Most employees in Ontario benefit from an interconnected web of laws and court rulings. It is important to be informed of these rights, so that you may protect yourself and ensure fair treatment.
It is equally important for small businesses to understand the obligations imposed by Ontario's employment laws in order to efficiently structure their operations, ensure legal compliance and limit the potential for costly litigation. With those thoughts in mind, and an acknowledgment that a plethora of employment rights and obligations exist in Ontario, here is our top ten list that every employee and small business should know:
- Vacation Pay: As an employee in Ontario, you are entitled to vacation pay. As such, your employer must provide you with vacation pay equal to at least 4% of the wages you earned during the period for which the vacation is given.
- Pregnancy and Parental Leave: As a pregnant employee, provided your due date falls at least 13 weeks after you commenced work with your employer, you are entitled to 17 weeks of unpaid leave. In addition to pregnancy leave, you are entitled to 35 weeks of parental leave following the birth of your child. A new father is entitled to 37 weeks of unpaid parental leave, which must be taken within one-year of the birth of his son or daughter, provided he has been working for his current employer for a period of at least 13 weeks.
- Minimum Wage: Employers are required to pay you a minimum wage. The general minimum wage in Ontario, as of June 1, 2014, is $11.00 per hour. If you are a student under 18 years of age working 28 hours or less during the school year or work during the summer holidays you must be paid at least $10.30 per hour. Finally, if you work as a 'liquor server' in a restaurant, pub or bar you are entitled to $9.55 per hour.
- Deductions from your Wages: At times, an employer may, either deliberately or by virtue of a payroll error, withhold your wages or make unilateral deductions. Absent the presence of specific limited circumstances, your employer cannot interfere with your receipt of wages without first obtaining express written consent.
- Freedom from Discrimination: As an employee in Ontario, you have the right to be free from discrimination in the workplace. Discrimination results when you experience differential treatment on the basis of an actual or perceived disability, due to your age, sex, creed, religion, colour, family status, marital status, sexual orientation, citizenship or gender identity.
- Accommodation: If, for example, you are suffering from a physical or mental disability which is affecting your ability to perform the requirements of your job, or have unique child care obligations that require flexibility in the hours that you work, your employer has an obligation to consider if and how your needs may be accommodated. This is no guarantee that the accommodation sought will be legally enforceable but employers are obliged to provide reasonable accommodations up to the point of undue hardship.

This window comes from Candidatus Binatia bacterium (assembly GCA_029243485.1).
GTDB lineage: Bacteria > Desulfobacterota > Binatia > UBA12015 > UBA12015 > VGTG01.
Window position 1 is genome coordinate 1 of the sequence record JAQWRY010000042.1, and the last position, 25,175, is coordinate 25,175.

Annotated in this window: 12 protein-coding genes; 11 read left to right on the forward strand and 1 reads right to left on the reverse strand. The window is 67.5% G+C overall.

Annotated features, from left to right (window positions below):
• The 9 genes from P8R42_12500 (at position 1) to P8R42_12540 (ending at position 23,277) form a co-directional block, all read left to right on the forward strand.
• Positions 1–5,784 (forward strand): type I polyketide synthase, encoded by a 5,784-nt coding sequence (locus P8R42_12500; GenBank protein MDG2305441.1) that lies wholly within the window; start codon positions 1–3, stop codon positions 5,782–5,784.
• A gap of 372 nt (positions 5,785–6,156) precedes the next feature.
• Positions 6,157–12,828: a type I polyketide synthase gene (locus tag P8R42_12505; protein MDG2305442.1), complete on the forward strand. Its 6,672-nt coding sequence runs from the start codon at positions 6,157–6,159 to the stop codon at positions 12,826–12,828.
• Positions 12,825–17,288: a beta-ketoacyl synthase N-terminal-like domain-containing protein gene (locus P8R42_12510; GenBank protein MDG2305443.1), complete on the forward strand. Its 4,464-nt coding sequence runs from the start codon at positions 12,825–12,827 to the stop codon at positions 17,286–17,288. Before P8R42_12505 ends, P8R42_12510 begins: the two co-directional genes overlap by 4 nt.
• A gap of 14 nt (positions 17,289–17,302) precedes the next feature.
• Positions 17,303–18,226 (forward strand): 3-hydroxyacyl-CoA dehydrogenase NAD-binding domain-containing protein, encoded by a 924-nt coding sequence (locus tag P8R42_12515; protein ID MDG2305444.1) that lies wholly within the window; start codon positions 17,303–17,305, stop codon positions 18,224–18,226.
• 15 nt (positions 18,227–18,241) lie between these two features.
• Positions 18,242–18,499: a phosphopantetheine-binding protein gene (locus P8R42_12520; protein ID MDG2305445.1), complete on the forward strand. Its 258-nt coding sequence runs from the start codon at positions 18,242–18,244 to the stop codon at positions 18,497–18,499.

- Privacy: In Ontario, depending on the industry in which your work, you may be protected by targeted privacy legislation. In addition, the courts have also recognized a common law right to privacy for all persons (through a new tort action, referred to as 'intrusion upon seclusion'). As such, you have a right to a degree of personal privacy in the workplace. This right is not absolute and varies depending upon the context. For example, you can reasonably expect much greater privacy protection for emails sent through your personal email account while at work than emails sent through a company-provided account.
- Freedom from Violence and Harassment: Every employee in Ontario has the right to be free from violent or harassing behaviour (propagated by management, co-workers, customers or otherwise) while in the workplace. Employers are required to have in place an internal policy and process for dealing with such issues should they arise. Employees are encouraged to inform themselves of the policy in their workplace.
- Reasonable Notice of Termination: Employers in Ontario may legally fire an employee at any time. Unless the employer alleges that the employee was fired for just cause (i.e. theft, violence, drug-usage while at work), however, reasonable notice of the termination must be provided. A failure to provide proper notice entitles employees to commence legal action to seek damages for their resulting lost income.
- Record of Employment: When you leave your job, you are entitled to receive a Record of Employment. Your former employer must issue the Record of Employment within 5 calendar days from your 'interruption of earnings,' if provided in paper. This document is critical if you intend to seek Employment Insurance ("EI") benefits.
If you, as an individual or small business, are interested in learning more about basic worker rights, please contact us directly at: 613-238-4430 or firstname.lastname@example.org.